After Harvey, Dickinson couple recreates Tuscan-style design and décor
Margaret and Darrell Carney were living in California when Darrell presented Margaret with two new job offers he was considering. His options were in Detroit and Galveston.
“All I knew about Galveston was that it was a town in a Glen Campbell song,” said Margaret Carney, who chose Galveston and never looked back.
Although the job was on the island, they moved to Dickinson, eventually buying a 4.3-acre parcel of land along Dickinson Bayou in 1999 and hired architect Blair Korndorffer.
“He came out, looked at the property and designed the house so there would be views of the bayou from the majority of the house,” Margaret Carney said.
Korndorffer succeeded, with all but two rooms having water views.
The 5,000-square-foot, two-story house with three bedrooms, four baths, living room, dining room, kitchen, breakfast nook, butler’s pantry, office and conversation room was the dream home the couple envisioned.
“During the design and décor stages, everything Darrell and I wanted had a Tuscan theme, plus we’ve traveled to Italy, so it just went in that direction,” Carney said.
The openness in the home is evident, as is all the natural light. Stepping down into the bi-level living room, the view of the bayou through the six-panel, butt-glazed glass picture window is impressive. Butt glazing is an installation in which the glass is retained at the head and sill, with no structural support on the vertical edges.
“There are houses on the other side, but barely noticeable, due to the foliage, plus there’s a Bayou Land Conservancy easement to our left, so we love the privacy,” Carney said.
The house was flooded by 27 inches of water during Hurricane Harvey in August 2017. During that storm, the Carneys hunkered down upstairs. After the storm, they took inventory of the damage and began the process of repairs on the lower level.
Those six panels of glass were hurricane-proof and did fine.
Laurie Vaughn, of Interiors by Design, assisted with décor when the home was being built, so Carney brought her back after Harvey to help with a few things.
“I didn’t make too many major improvements because I loved the way everything was, so just basically recreated as much as I could,” she said.
Porcelain tile — soft beige with pale cream veining — was installed in most of the downstairs except for the master bedroom and living room, carpeted with Frieze — tightly twisted carpet — in an earthy tan shade. The conversation room and office floors are by Regal Hardwoods and have a wire-brushed finish.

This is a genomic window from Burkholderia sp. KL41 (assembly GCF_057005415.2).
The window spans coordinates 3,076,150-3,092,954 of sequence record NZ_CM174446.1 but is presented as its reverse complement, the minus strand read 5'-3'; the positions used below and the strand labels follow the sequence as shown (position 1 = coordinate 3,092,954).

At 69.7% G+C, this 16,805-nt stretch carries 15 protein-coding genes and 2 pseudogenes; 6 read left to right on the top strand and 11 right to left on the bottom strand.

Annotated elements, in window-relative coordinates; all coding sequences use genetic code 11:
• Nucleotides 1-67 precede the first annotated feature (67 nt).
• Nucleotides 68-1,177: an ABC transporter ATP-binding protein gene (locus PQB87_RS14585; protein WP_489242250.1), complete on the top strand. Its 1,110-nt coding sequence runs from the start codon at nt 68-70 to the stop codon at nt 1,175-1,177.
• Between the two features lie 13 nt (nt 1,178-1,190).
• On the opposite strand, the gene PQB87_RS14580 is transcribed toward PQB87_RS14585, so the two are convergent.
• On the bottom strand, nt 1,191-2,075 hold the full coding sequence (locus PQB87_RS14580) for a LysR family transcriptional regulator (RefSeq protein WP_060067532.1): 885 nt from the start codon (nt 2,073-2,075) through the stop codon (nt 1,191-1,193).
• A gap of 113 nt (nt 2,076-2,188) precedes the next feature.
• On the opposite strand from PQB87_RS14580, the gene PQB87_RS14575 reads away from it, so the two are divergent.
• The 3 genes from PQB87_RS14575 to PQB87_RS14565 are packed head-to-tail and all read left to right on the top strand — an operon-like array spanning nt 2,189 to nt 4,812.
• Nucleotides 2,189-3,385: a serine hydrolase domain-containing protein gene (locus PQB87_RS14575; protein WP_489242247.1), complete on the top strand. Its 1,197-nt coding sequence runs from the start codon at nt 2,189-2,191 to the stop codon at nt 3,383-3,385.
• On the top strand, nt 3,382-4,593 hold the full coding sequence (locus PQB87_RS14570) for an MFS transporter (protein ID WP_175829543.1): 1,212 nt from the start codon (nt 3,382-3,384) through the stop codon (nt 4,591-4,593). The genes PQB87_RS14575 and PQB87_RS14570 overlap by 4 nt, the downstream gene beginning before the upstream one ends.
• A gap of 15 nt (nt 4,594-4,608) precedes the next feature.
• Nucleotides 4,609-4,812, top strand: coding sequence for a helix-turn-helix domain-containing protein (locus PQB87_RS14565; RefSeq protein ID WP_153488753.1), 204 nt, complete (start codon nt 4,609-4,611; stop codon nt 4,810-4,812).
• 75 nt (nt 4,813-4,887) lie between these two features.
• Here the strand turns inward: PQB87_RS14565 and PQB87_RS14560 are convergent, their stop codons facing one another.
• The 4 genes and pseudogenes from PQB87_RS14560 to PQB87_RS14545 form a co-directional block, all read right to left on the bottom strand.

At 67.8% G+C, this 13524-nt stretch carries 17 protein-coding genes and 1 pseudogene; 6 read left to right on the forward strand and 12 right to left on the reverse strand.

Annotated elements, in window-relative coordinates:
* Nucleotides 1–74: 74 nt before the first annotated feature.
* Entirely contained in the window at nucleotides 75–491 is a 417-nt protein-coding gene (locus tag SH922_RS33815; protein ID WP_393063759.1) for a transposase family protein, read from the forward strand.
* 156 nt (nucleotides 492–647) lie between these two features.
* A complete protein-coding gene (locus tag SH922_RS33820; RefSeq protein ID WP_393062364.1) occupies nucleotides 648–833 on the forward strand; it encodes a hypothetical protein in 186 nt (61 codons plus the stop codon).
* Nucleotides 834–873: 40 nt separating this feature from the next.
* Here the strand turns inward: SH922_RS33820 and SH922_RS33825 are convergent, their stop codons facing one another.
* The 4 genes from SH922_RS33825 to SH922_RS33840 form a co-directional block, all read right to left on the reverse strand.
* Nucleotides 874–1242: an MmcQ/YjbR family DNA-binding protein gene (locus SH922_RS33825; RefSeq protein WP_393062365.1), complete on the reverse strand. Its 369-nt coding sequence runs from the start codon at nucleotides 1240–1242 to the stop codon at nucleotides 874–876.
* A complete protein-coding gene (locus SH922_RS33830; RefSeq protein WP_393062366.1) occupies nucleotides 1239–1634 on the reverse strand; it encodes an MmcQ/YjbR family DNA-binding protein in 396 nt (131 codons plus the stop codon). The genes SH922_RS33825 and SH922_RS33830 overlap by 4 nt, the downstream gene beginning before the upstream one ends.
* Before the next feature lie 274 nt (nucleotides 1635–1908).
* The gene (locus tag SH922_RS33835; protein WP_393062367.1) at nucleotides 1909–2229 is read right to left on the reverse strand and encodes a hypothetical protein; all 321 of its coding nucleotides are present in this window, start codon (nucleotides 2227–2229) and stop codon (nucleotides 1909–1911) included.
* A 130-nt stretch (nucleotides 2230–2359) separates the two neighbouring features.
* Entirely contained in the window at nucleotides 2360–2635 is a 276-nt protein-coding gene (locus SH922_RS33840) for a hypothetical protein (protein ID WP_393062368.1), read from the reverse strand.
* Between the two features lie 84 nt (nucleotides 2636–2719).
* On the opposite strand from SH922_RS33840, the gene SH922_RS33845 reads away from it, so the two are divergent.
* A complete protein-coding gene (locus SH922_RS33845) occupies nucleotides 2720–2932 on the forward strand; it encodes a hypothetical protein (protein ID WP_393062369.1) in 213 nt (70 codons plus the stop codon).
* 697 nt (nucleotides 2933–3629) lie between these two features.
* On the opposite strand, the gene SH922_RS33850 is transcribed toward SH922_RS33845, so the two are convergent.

The living room fireplace, bordered with a double-leaf pattern, was painstakingly restored. The impressive disk and candlesticks above the mantel were created by artist Thomas Markusen.
Twin sofas had just been reupholstered a year before Harvey, so Carney had them rebuilt and upholstered in the same pattern.
“I don’t like change, and once I like something, I’ll like it for many years,” she said.
A glass-topped pedestal table, surrounded by four skirted chairs, is arranged in front of the six panels of glass, bringing the outside in.
To the left, the kitchen and breakfast nook offer the same picturesque views. New oak cabinets with a washed blue/gray finish, Cambria quartz island and countertops, and JennAir appliances are post-Harvey. A ceramic piece on the wall is of Bacchus, the Roman god of wine, purchased on a trip to Orvieto, Italy.
Around the corner is the butler’s pantry with cabinets filled with glassware, dinnerware and a pottery collection by Texas potter Michael Obranovich.
The formal dining room with Irish cream walls has new furnishings, except for an antique tea cart that survived the storm.
A few steps away takes you to the conversation room with four chestnut leather chairs positioned around a coffee table flanked by an 1880 J & C Fischer cabinet grand piano on one side and a marble-topped Thomasville bar on the other.
“We originally had a lovely antique bar that was purchased from Eiband’s in Galveston, but it was too damaged to be saved, but we were able to restore the piano,” Carney said.
Step down and look up to admire the lighted domed ceiling, sponge painted with colors that change from blue to orange and gold, representing a sunset.
A loggia — long corridor — with six pillars lead the way to Darrell Carney’s office, the master bedroom and master bath.
“Darrell’s office is what we call the ‘Idaho room,’ since the walls pay tribute to his Idaho roots and Payette Lake,” Carney said.
The loggia’s patio doors take you outdoors where multiple areas are available to enjoy the ambience of the grounds and the sounds of nature.
The second floor with two guest rooms and bath offers a bird’s-eye view from the upper balcony.
Margaret Carney, a retired teacher, and Darrell Carney, owner of a biotech company in Galveston, both agree that the best things about their home are the natural light and the remarkable outdoor scenery.
“My hope is that Dickinson won’t be known as the town that flooded, but the town that recovered,” she said. “We know how blessed we are to be back in our home.”